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Our Long Journey: PCOS

This entry is part 3 of 3 in the series National Infertility Awareness Week

10152640_10100104676813859_60380467291068624_nGravida 3, para 1. Three pregnancies and one child, my son with bright blue eyes. The current stats swell in the mind’s eye. 3 positive tests, but only one baby. Like runner impatient at the starting line, Muscles tense, breathing quickens, heart rate soars to meet the blackness of space. It’s just pee, a fast yellow stream on a stick. You keep repeating, “No big deal, no big deal,” but inside you’re burning for the second line. Years of NEGATIVE intrude, pushing away any ‘instinct’ you might have left. You’ve had to doubt your body for so long the ‘feeling’ is gone, you have learned to believe any symptoms are just hope, unfounded, silly hope. As the second line appears, tentative and light, tears stream down your face. Joy. Loss. Pain. Will this baby be little #2, or another stream of blood staining your psyche?

Gravida 1. We’re sitting in an office, not an exam room. The wood panel and files tell us the doctor is busy. The last year has been spent ‘trying’ and wondering. It happened once, a fleeting moment many years ago when a positive test had been the source of so many tears. I hadn’t thought to find myself here, in a wood-paneled office waiting to see what part of me had broken. What had I done wrong? Why was I lost, a desert in a sea of green grass meadows and overgrown forests…

The discussion was short. The most common answer: PCOS. The symptoms fit. We were led to another room. “Transvaginal ultrasound, let’s take a look.” The silver-haired doctor showed me a wand. It was quick. My ovaries bright on the screen, the cysts large dark circles bulging and pressing on the borders of the ovary. PCOS. The screen flicked dark and the exam was over. We received a slip of paper, a prescription, Metformin. I wasn’t sure of the mechanism, but it would help with ovulation. It made me sick, nausea/vomiting/constant diarrhea. I didn’t want to say anything, I didn’t want to lose my chance.

Gravida 2, Para 0. Charting cycle days, drugs, a secret battle against dehydration, and I was sitting in the bathroom after a horrible day. It was early, my breasts were tender… I dared to allow my self hope. Then stopped, the empty space where lines never appeared stared up at me. I closed my eyes and blinked the NEGATIVE away. Pretending none of it mattered I sat there waiting. When the second line peeked through the vast white space I was immediately terrified.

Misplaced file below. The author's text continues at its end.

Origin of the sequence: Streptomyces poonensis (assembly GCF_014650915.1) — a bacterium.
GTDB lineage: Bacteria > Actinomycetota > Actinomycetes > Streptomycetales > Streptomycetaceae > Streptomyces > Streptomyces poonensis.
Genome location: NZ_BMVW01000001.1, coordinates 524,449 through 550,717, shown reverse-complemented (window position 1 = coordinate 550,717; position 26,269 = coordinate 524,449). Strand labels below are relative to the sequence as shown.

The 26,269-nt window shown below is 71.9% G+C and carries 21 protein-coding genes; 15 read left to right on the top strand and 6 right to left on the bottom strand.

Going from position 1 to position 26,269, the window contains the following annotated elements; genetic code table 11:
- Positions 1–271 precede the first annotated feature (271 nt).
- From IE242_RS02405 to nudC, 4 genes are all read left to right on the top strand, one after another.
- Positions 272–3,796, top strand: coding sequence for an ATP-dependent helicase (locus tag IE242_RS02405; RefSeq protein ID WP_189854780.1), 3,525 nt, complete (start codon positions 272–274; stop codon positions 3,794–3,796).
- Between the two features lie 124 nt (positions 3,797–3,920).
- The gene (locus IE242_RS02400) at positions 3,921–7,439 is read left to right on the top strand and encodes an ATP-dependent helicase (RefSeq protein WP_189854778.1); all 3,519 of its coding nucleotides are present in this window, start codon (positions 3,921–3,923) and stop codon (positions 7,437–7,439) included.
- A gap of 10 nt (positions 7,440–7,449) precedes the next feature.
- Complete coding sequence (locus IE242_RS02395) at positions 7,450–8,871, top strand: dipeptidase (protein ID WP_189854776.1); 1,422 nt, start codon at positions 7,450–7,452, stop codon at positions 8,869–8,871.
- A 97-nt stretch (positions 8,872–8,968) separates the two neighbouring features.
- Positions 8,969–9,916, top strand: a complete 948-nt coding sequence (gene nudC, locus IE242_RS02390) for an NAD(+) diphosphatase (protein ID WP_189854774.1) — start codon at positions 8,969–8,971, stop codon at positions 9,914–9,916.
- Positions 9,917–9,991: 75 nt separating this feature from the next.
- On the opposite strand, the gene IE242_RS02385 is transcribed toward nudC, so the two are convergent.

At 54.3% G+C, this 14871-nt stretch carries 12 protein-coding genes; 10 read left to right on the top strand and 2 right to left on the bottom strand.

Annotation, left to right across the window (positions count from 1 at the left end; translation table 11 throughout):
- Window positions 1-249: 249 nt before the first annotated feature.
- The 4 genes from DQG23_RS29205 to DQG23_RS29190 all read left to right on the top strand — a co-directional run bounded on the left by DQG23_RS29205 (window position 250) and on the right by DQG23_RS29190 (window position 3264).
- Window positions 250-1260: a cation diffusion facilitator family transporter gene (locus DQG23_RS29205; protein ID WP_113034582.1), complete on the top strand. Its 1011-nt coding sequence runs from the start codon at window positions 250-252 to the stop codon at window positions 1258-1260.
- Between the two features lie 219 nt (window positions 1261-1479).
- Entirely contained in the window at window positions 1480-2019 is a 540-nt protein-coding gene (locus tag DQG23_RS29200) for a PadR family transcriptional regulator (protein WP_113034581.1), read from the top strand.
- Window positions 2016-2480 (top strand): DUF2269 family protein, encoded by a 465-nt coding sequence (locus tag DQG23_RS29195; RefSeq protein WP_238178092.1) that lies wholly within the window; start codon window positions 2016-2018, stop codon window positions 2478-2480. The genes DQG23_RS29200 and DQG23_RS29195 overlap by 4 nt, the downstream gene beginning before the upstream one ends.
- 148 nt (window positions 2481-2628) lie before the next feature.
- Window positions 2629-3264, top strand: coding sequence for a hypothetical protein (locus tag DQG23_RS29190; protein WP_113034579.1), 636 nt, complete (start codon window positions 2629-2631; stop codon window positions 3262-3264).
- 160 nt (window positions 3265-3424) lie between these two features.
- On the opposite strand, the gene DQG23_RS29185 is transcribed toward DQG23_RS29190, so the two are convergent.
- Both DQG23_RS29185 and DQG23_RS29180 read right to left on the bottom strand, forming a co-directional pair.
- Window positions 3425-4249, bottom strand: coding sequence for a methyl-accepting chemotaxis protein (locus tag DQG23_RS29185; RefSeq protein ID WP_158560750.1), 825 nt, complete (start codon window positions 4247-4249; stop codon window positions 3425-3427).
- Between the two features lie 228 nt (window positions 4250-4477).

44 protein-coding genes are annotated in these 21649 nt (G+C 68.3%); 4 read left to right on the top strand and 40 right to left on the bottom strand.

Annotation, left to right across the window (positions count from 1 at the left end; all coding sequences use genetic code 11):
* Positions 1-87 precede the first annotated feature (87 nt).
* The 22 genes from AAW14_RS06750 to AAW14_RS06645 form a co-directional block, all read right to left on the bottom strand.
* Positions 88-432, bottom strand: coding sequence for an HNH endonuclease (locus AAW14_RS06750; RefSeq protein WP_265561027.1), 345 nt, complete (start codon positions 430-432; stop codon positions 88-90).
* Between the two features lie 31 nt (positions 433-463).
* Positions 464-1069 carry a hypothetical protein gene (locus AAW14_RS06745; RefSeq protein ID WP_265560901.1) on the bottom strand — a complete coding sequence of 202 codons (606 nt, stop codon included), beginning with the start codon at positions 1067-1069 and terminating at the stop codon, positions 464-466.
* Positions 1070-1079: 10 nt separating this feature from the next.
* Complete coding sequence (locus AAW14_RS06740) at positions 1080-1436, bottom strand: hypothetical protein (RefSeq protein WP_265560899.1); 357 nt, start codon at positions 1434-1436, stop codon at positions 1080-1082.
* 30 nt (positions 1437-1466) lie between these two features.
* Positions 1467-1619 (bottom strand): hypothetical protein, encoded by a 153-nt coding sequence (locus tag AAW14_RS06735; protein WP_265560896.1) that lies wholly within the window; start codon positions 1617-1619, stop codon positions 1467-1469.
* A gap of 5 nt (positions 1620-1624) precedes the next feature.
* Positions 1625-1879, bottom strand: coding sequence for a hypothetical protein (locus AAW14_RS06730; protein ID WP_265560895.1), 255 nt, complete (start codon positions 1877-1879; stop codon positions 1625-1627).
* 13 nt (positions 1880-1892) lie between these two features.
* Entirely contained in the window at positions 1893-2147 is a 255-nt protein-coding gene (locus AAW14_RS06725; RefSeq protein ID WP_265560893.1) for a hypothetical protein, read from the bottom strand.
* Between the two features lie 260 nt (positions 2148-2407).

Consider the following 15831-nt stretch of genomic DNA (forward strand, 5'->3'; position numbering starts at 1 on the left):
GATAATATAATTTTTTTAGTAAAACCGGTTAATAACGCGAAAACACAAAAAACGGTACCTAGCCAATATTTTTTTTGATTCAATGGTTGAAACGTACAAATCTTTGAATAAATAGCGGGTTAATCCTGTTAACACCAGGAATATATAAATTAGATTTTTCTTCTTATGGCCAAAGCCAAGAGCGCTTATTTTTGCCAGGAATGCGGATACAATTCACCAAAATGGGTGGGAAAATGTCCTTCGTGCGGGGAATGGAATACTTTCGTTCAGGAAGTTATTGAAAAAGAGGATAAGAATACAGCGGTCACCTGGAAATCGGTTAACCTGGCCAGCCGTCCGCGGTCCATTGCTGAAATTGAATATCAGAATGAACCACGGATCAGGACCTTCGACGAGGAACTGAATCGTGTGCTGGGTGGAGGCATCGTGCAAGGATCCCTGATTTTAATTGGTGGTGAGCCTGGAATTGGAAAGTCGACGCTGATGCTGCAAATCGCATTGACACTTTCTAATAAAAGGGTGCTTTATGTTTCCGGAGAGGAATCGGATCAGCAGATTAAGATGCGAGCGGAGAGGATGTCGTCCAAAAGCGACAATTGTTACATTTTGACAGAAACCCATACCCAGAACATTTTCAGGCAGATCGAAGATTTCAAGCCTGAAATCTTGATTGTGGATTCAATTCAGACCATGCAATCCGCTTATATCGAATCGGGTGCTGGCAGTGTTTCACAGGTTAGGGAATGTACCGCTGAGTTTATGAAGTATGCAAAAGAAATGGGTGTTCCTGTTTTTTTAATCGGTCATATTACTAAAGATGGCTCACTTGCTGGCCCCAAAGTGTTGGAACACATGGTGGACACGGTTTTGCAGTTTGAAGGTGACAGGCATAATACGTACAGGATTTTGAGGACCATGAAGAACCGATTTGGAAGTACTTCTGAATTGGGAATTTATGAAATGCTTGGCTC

I tested every day until we saw the flicker of his tiny heart on ultrasound. Every single day, until he was REAL.

Gravida 3, Para 1. It had been a week. Testing everyday. Then suddenly my breasts stopped hurting, NEGATIVE. Tears came flooding out, baby #2 was elusive. It wasn’t working. None of it. Maybe I would find myself completely barren. “Be thankful for the one you have.” a co-worker had said. I cried at the memory, I cried when the blood came, I cried for my supposed ungratefulness, I cried for my son, my husband and myself. I was grateful. I am grateful.

Gravida 4, Para 1. I think every single day about luck, chance, and physiology. It hurts to know that infertility can be as final as a slammed door, or as impermanent as being enclosed in a bubble. People have said, “Oh, you should have had them closer together…” I have looked at them quizzically, I have said, “Some of us don’t get to choose.” Some of us don’t get to choose how we create our family, or when. I like to remember that. All families are a journey, each with different bumps and bruises along the way.

Pregnancy #4 and hopefully baby #2…He is a rainbow baby who is almost here. A second slice of amazing, years upon years of ‘trying’… He hasn’t made it easy. He is a clomid baby. He is a son and a little brother. He will be strong. In the beginning I was terrified he wouldn’t stick, then just over half-way there were contractions. Then more contractions, and medication and bedrest. Now I poke him and make him move to prove to myself he’s still ok. The infertility has bred fear and apprehension in my heart. I hope for happiness, but have trouble believing it could be real. I am grateful everyday.

This is my story. It is about fear and hope and our journey toward love.

Information about PCOS:

womenshealth.gov

pcosfoundation.org

Info and support are out there for everyone affected by infertility. Like Aramelle said, we really aren’t alone in this. There is a lot of support and a lot of information about diet and lifestyle changes that can help! PCOS and infertility in general sucks, but it’s not hopeless. Nothing is hopeless really.

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About Jamie Schnell

Jamie Schnell
Jamie Schnell is an RN and full-time mommy to three boys. Her husband, Adam, keeps track of all the stuff that she can never remember where she had it last, and she loves his geeky-wonderfulness. He is definitely the best daddy. Jamie has a BA in English to accompany her BS in Nursing, and recently completed her Master's in Nursing, Family Nurse Practitioner track. Jamie loves reading, writing, crafting anything and everything, green beans, having little parties to celebrate life, coffee, camping, cooking, spa days, Cheetoes, naps, and just being outside.

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